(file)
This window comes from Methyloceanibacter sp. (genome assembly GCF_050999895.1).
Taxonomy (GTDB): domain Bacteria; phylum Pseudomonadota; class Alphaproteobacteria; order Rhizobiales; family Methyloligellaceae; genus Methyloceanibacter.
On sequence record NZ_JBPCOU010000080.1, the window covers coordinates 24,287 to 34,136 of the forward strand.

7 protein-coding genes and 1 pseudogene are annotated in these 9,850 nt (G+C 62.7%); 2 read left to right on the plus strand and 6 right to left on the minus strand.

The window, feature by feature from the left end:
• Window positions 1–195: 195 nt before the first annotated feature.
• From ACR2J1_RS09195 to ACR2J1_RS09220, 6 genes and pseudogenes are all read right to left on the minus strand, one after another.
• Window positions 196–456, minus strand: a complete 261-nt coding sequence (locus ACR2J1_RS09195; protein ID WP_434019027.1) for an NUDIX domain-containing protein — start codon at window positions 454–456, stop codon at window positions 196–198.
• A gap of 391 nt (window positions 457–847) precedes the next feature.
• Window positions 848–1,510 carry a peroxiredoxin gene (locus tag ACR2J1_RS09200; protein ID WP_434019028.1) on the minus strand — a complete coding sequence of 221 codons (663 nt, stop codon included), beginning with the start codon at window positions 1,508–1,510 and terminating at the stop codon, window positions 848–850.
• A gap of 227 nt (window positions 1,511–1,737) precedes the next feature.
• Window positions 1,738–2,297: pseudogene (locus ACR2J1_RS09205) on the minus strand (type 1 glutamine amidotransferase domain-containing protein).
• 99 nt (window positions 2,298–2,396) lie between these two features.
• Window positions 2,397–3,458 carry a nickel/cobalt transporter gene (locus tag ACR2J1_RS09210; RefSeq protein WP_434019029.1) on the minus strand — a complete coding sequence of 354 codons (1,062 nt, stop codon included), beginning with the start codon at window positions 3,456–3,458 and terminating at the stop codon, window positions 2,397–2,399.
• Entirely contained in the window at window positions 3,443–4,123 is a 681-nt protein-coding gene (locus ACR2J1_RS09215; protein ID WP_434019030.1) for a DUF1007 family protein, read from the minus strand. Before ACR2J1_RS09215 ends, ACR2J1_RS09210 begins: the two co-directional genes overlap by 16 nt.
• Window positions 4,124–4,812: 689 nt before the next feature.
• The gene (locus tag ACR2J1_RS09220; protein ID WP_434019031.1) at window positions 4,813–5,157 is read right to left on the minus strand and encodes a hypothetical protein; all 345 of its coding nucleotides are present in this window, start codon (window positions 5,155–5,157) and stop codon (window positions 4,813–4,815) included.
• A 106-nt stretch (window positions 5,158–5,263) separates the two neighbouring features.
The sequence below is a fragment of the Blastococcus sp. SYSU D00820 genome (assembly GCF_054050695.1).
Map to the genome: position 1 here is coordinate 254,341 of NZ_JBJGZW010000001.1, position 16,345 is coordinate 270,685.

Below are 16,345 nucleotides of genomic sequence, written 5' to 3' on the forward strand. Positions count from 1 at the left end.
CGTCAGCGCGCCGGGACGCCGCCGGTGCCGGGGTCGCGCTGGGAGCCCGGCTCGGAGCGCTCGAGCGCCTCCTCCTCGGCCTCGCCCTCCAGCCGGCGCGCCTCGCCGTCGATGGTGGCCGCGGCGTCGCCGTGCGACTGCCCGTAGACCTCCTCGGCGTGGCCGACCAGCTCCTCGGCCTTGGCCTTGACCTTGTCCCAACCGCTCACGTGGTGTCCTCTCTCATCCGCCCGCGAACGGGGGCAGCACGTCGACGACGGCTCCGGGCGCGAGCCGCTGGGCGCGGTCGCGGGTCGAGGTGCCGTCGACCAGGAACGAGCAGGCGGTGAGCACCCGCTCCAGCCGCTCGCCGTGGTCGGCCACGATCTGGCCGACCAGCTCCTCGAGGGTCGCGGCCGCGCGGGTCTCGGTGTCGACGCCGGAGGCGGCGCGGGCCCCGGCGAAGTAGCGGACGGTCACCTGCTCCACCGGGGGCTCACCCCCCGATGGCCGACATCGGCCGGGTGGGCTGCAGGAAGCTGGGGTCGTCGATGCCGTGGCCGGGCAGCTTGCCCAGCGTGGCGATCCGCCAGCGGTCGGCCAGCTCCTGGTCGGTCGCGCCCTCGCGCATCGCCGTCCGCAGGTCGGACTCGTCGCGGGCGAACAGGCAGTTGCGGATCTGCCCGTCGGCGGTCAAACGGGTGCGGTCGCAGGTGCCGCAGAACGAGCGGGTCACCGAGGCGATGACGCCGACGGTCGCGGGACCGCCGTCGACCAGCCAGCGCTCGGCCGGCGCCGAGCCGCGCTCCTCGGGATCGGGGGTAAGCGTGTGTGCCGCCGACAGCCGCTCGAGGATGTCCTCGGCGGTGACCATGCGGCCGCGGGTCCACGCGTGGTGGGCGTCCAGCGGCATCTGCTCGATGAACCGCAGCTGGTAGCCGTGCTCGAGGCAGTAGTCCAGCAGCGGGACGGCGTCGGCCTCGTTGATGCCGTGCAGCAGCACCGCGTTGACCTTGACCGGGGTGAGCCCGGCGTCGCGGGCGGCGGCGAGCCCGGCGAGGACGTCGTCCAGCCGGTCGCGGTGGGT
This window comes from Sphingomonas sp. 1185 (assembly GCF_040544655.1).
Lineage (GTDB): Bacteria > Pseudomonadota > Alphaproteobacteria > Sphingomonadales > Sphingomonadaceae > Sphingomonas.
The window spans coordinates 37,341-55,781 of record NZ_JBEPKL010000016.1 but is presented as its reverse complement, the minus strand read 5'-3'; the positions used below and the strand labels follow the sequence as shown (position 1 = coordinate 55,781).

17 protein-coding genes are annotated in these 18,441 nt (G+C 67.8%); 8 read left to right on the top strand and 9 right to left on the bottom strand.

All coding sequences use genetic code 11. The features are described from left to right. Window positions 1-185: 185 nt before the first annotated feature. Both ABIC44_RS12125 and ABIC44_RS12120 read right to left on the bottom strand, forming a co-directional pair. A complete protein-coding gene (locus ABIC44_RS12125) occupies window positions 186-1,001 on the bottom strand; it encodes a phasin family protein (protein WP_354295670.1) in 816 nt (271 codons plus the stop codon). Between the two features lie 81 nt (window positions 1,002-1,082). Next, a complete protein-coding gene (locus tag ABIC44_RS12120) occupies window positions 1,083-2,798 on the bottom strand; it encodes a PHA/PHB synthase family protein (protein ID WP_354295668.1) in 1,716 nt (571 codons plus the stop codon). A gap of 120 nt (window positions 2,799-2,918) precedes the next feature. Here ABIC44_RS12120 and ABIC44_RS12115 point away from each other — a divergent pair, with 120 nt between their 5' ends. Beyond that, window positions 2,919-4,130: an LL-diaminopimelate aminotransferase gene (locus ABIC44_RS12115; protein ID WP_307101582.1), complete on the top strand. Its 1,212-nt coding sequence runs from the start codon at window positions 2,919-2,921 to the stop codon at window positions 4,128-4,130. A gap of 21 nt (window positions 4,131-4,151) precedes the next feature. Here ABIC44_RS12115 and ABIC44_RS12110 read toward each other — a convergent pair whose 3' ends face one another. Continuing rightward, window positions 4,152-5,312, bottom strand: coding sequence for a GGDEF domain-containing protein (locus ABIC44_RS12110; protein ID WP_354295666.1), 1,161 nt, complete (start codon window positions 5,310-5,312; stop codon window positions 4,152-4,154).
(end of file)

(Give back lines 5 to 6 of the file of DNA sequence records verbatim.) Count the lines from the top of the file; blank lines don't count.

The window, feature by feature from the left end:
• Window positions 1–195: 195 nt before the first annotated feature.